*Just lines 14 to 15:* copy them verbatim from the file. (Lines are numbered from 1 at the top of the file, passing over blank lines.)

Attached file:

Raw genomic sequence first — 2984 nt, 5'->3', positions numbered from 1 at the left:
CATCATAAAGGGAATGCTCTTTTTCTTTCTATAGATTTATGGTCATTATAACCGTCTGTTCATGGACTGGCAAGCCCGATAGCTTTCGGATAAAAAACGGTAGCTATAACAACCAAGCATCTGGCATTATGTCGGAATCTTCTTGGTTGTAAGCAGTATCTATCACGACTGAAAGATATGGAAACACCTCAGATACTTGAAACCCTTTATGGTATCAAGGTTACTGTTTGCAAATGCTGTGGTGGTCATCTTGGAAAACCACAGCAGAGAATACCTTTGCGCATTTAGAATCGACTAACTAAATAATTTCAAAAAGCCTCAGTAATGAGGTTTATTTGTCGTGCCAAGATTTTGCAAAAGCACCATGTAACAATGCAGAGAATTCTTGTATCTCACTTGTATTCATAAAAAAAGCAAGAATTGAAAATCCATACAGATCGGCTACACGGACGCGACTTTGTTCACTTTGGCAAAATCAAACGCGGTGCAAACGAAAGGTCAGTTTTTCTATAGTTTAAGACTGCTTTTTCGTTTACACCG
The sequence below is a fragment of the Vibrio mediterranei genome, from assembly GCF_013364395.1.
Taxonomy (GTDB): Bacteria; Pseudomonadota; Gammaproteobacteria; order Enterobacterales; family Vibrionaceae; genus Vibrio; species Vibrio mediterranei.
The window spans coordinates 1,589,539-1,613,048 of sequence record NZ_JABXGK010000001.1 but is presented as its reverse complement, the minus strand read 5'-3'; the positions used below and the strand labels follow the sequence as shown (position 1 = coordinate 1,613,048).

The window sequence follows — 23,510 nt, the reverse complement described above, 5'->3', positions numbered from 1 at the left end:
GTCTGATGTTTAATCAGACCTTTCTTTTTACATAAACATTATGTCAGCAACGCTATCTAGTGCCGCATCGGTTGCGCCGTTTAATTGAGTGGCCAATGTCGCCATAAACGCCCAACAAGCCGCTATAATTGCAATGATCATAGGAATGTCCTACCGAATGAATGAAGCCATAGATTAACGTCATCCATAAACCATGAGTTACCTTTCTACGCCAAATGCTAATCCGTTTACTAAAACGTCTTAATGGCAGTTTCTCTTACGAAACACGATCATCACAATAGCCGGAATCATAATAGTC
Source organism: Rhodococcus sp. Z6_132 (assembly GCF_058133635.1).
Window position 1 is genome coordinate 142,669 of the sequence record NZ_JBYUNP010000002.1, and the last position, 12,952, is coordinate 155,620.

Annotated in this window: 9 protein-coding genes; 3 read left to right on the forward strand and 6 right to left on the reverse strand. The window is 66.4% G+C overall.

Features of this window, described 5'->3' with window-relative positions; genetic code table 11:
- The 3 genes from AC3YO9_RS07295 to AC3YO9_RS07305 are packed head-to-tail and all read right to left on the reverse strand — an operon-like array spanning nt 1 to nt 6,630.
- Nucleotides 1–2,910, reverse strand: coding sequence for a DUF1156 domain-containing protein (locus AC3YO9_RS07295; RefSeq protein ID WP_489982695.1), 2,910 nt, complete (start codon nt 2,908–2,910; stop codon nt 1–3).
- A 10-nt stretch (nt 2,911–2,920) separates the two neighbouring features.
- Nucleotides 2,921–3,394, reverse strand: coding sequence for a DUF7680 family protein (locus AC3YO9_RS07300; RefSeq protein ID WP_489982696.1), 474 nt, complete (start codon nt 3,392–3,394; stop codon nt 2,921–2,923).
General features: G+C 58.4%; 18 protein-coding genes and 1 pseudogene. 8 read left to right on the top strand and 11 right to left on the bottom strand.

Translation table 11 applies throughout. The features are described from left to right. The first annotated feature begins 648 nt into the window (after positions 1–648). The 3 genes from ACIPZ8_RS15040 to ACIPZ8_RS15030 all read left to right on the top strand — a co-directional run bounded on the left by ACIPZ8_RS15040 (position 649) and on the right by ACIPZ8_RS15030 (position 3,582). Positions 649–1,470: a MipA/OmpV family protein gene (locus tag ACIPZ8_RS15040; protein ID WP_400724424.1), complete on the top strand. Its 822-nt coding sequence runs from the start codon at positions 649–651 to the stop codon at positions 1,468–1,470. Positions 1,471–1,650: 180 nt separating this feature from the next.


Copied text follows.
- A 10-nt stretch (nt 2,911–2,920) separates the two neighbouring features.
- Nucleotides 2,921–3,394, reverse strand: coding sequence for a DUF7680 family protein (locus AC3YO9_RS07300; RefSeq protein ID WP_489982696.1), 474 nt, complete (start codon nt 3,392–3,394; stop codon nt 2,921–2,923).